Historical and Authentic, the Kunde Family is Ready for the Future
Article and Photo By Rachel LaFranchi, Farm News Production Editor
Published August 1, 2015
|Marica Kunde Mickelson and Jeff Kunde outside of Kunde Family Winery in Kenwood.|
Kunde Family Winery is known for their authenticity. Their first crush was in 1904, and they’re one of the oldest bonded wineries in California, using bond number 202, which was first put to use by their Great Grandfather Louis Kunde in the early 1900’s. Now, the fourth and fifth generation of Kundes are successfully carrying on the Kunde Family Legacy.
The Kunde Family takes pride in their heritage. From the vineyards planted as far back as 1882 to their renowned Hereford cattle, people come from all over the world just to get a glimpse and tour the historic and beautiful Kunde Estate and destination inspired Kunde Family Winery in Kenwood.
While proud of their history, they are also making bold choices for their future. In 2009, they began a vineyard redevelopment program to take full advantage of the diversity of their property. New and heritage clones were planted, trellis systems were revamped, increased vine density was utilized, and many farming and harvesting protocols were modernized. To showcase the higher quality fruit that their estate vineyards are now producing, they have also recently designed new packaging for their estate wines, paving the way forward for their premium brand.
Over the years, Kunde Family Winery has created distribution throughout the United States and well as many export markets. A renewed emphasis has been placed on the Consumer Direct segment of their business with continual development of their visitor’s center. While eight wines are sold nationally to on and off premise accounts, they produce more than 25 unique skus which are available only through their wine club, tasting room and website.
Their wines are crafted by Winemaker Zachary Long from seventeen different varietals grown on 700 acres of the 1,850 acre Kunde Estate. Their brand is 100% estate grown, which allows them to control their vines and wines from bud break to bottle for a more consistent product year after year. Kunde Family Winery produces more than 75,000 cases a year under the Kunde Brand using approximately 60% of the fruit from their vineyards. They sell the remaining 40% to a select group of premium wineries in Napa and Sonoma counties. In addition to the Kunde Brand, they also produce wine for large retail partner Costco, under the Kirkland Brand, as well as Trader Joes.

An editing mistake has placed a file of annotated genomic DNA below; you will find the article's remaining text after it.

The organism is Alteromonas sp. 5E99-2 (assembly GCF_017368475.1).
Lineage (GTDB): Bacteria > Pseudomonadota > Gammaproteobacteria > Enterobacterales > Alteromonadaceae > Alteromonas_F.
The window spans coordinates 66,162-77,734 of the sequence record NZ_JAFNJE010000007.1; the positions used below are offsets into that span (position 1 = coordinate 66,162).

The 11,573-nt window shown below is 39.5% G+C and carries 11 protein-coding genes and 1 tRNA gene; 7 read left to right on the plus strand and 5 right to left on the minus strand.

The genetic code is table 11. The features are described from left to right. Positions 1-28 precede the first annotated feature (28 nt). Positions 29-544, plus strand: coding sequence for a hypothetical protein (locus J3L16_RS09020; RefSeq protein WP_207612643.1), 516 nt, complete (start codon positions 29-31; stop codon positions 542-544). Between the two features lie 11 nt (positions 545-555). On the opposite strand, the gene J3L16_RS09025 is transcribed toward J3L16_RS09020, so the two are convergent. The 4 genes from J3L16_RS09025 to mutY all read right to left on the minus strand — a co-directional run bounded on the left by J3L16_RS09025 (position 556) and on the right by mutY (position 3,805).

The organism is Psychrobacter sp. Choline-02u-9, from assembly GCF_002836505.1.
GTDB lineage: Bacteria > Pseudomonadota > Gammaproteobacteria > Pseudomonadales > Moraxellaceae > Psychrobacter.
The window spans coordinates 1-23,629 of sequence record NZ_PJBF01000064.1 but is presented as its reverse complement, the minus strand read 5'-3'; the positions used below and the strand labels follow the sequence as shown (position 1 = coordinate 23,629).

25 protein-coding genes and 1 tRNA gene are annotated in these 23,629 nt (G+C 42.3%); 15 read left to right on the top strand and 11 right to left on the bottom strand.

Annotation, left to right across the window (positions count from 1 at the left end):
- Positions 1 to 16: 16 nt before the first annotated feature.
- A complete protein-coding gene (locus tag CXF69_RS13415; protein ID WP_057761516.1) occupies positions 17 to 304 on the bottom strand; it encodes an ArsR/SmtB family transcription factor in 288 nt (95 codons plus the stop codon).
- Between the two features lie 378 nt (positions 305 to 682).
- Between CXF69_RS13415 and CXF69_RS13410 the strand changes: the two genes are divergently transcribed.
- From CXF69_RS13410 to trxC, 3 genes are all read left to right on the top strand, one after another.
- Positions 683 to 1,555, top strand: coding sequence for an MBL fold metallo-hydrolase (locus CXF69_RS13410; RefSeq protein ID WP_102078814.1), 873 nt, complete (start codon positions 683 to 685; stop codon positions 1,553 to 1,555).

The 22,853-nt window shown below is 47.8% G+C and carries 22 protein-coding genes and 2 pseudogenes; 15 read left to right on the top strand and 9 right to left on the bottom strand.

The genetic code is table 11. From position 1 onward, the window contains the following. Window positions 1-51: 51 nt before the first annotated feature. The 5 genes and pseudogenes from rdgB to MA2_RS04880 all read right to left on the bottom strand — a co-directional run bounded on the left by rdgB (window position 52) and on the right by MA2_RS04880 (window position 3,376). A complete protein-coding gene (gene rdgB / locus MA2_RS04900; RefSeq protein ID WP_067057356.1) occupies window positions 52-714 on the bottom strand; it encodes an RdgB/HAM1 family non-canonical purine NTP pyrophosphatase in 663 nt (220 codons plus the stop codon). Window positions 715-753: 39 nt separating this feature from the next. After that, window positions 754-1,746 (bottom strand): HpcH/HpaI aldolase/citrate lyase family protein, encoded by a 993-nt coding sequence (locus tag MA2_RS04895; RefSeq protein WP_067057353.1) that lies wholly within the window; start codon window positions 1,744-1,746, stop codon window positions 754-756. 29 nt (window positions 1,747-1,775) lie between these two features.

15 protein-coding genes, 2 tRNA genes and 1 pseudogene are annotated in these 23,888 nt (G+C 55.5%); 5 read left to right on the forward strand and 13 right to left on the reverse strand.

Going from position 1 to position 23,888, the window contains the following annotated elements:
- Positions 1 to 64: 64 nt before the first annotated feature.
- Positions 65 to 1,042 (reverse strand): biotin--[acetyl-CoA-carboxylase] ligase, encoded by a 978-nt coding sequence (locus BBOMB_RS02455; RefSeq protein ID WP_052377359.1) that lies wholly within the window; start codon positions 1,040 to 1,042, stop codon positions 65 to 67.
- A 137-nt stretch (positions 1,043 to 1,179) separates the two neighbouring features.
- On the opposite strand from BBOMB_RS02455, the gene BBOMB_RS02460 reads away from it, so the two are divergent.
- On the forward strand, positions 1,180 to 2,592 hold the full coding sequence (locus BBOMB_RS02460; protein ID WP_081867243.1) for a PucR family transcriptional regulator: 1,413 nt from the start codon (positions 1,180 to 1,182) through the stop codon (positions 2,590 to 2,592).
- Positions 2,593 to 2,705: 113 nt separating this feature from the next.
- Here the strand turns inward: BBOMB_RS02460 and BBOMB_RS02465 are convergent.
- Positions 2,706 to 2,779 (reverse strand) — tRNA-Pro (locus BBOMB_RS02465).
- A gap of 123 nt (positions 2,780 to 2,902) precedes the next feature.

For the Kunde Family, water has become a challenge and government regulations are a daily concern. Marcia Kunde Mickelson, a 4th generation family member and the winery’s Chief Operating Officer, emphasizes how the Farm Bureau jumps headfirst into issues and are proactive at the local, state and federal levels.
“Even though we are a medium sized winery, we simply cannot just think locally anymore. Community, state, national and international experiences affect our business on a daily basis. If you are producing an agriculture product, you must think and operate globally,” said Mickelson. “The Farm Bureau operates with a unifying voice and represents not only the smallest of farmers but the large producers of all ag commodities, wine being one of them. From my experience, I have seen the Farm Bureau work closely with elected officials to help create the best solutions to issues that would potentially have a detrimental impact to agriculture. To me, they are a solid, strong voice of the ag industry – and a collective voice at that. Kunde can only belong to so many trade associations, and we feel strongly that the Farm Bureau is not only a great association for us to be involved with but a strategic one as well.”
The Kunde Family continues to adapt and evolve, always ready for what the future holds and remaining relevant in an ever competitive industry. They have a succession plan in place for the 5th generation which encourages their children to gain experience outside the Kunde winegrowing business. Today several of the younger generation can be found working at the winery while others are pursuing their careers within the industry at outside companies.
“We like to have fun, we like to work hard,” said Mickelson, “and we like our employees to work hard and have fun with us. When we succeed, we all succeed together.”